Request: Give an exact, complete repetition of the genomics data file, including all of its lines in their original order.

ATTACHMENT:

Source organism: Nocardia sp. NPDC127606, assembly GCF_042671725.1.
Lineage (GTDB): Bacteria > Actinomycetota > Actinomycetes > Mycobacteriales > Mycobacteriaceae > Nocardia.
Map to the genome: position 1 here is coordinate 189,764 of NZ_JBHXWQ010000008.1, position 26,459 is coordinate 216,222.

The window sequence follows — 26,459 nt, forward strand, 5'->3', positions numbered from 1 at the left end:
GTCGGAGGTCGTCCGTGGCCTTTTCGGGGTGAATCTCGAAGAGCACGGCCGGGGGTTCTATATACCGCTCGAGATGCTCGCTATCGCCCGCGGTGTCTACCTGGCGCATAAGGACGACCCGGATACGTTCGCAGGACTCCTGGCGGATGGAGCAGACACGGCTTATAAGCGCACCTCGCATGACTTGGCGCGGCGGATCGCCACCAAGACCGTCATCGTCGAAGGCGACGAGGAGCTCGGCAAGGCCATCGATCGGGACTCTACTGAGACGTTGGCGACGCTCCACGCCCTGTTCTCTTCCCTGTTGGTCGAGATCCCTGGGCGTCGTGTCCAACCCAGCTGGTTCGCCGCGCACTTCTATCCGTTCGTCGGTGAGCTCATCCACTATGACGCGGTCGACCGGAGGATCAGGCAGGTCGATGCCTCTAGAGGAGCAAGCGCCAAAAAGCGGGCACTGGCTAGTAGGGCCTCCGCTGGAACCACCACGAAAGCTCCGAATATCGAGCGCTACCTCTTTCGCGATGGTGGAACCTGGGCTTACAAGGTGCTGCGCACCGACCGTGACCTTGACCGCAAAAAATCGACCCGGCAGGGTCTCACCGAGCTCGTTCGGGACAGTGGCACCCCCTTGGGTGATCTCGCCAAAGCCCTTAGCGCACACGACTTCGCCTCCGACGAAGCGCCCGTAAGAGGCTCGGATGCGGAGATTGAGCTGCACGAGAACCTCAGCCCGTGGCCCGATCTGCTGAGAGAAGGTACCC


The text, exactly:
Source organism: Nocardia sp. NPDC127606, assembly GCF_042671725.1.
Lineage (GTDB): Bacteria > Actinomycetota > Actinomycetes > Mycobacteriales > Mycobacteriaceae > Nocardia.
Map to the genome: position 1 here is coordinate 189,764 of NZ_JBHXWQ010000008.1, position 26,459 is coordinate 216,222.

The window sequence follows — 26,459 nt, forward strand, 5'->3', positions numbered from 1 at the left end:
GTCGGAGGTCGTCCGTGGCCTTTTCGGGGTGAATCTCGAAGAGCACGGCCGGGGGTTCTATATACCGCTCGAGATGCTCGCTATCGCCCGCGGTGTCTACCTGGCGCATAAGGACGACCCGGATACGTTCGCAGGACTCCTGGCGGATGGAGCAGACACGGCTTATAAGCGCACCTCGCATGACTTGGCGCGGCGGATCGCCACCAAGACCGTCATCGTCGAAGGCGACGAGGAGCTCGGCAAGGCCATCGATCGGGACTCTACTGAGACGTTGGCGACGCTCCACGCCCTGTTCTCTTCCCTGTTGGTCGAGATCCCTGGGCGTCGTGTCCAACCCAGCTGGTTCGCCGCGCACTTCTATCCGTTCGTCGGTGAGCTCATCCACTATGACGCGGTCGACCGGAGGATCAGGCAGGTCGATGCCTCTAGAGGAGCAAGCGCCAAAAAGCGGGCACTGGCTAGTAGGGCCTCCGCTGGAACCACCACGAAAGCTCCGAATATCGAGCGCTACCTCTTTCGCGATGGTGGAACCTGGGCTTACAAGGTGCTGCGCACCGACCGTGACCTTGACCGCAAAAAATCGACCCGGCAGGGTCTCACCGAGCTCGTTCGGGACAGTGGCACCCCCTTGGGTGATCTCGCCAAAGCCCTTAGCGCACACGACTTCGCCTCCGACGAAGCGCCCGTAAGAGGCTCGGATGCGGAGATTGAGCTGCACGAGAACCTCAGCCCGTGGCCCGATCTGCTGAGAGAAGGTACCC